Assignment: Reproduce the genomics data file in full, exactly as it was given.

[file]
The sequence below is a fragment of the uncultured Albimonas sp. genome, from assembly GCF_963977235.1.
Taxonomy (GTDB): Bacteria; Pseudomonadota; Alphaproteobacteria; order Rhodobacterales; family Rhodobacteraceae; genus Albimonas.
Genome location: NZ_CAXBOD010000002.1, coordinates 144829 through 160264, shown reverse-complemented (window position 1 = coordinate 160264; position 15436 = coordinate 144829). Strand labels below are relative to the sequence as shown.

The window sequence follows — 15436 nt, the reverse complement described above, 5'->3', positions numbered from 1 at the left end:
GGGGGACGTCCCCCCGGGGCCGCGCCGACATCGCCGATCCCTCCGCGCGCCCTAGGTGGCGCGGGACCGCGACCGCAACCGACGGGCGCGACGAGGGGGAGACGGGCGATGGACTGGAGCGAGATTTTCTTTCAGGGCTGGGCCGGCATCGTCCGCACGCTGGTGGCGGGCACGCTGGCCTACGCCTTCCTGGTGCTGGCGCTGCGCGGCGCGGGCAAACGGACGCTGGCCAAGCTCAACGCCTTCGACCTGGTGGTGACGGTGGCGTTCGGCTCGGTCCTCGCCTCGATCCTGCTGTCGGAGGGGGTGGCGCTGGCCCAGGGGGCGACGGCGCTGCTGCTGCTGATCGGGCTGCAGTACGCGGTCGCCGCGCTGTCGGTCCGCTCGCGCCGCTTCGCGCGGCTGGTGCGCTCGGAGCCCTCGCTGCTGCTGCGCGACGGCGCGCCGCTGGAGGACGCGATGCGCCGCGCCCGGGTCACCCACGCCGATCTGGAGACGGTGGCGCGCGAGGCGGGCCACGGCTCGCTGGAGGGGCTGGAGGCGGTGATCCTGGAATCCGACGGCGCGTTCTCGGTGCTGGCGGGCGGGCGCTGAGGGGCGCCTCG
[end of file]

The sequence below is a fragment of the uncultured Albimonas sp. genome, from assembly GCF_963977235.1.
Taxonomy (GTDB): Bacteria; Pseudomonadota; Alphaproteobacteria; order Rhodobacterales; family Rhodobacteraceae; genus Albimonas.
Genome location: NZ_CAXBOD010000002.1, coordinates 144829 through 160264, shown reverse-complemented (window position 1 = coordinate 160264; position 15436 = coordinate 144829). Strand labels below are relative to the sequence as shown.

The window sequence follows — 15436 nt, the reverse complement described above, 5'->3', positions numbered from 1 at the left end:
GGGGGACGTCCCCCCGGGGCCGCGCCGACATCGCCGATCCCTCCGCGCGCCCTAGGTGGCGCGGGACCGCGACCGCAACCGACGGGCGCGACGAGGGGGAGACGGGCGATGGACTGGAGCGAGATTTTCTTTCAGGGCTGGGCCGGCATCGTCCGCACGCTGGTGGCGGGCACGCTGGCCTACGCCTTCCTGGTGCTGGCGCTGCGCGGCGCGGGCAAACGGACGCTGGCCAAGCTCAACGCCTTCGACCTGGTGGTGACGGTGGCGTTCGGCTCGGTCCTCGCCTCGATCCTGCTGTCGGAGGGGGTGGCGCTGGCCCAGGGGGCGACGGCGCTGCTGCTGCTGATCGGGCTGCAGTACGCGGTCGCCGCGCTGTCGGTCCGCTCGCGCCGCTTCGCGCGGCTGGTGCGCTCGGAGCCCTCGCTGCTGCTGCGCGACGGCGCGCCGCTGGAGGACGCGATGCGCCGCGCCCGGGTCACCCACGCCGATCTGGAGACGGTGGCGCGCGAGGCGGGCCACGGCTCGCTGGAGGGGCTGGAGGCGGTGATCCTGGAATCCGACGGCGCGTTCTCGGTGCTGGCGGGCGGGCGCTGAGGGGCGCCTCG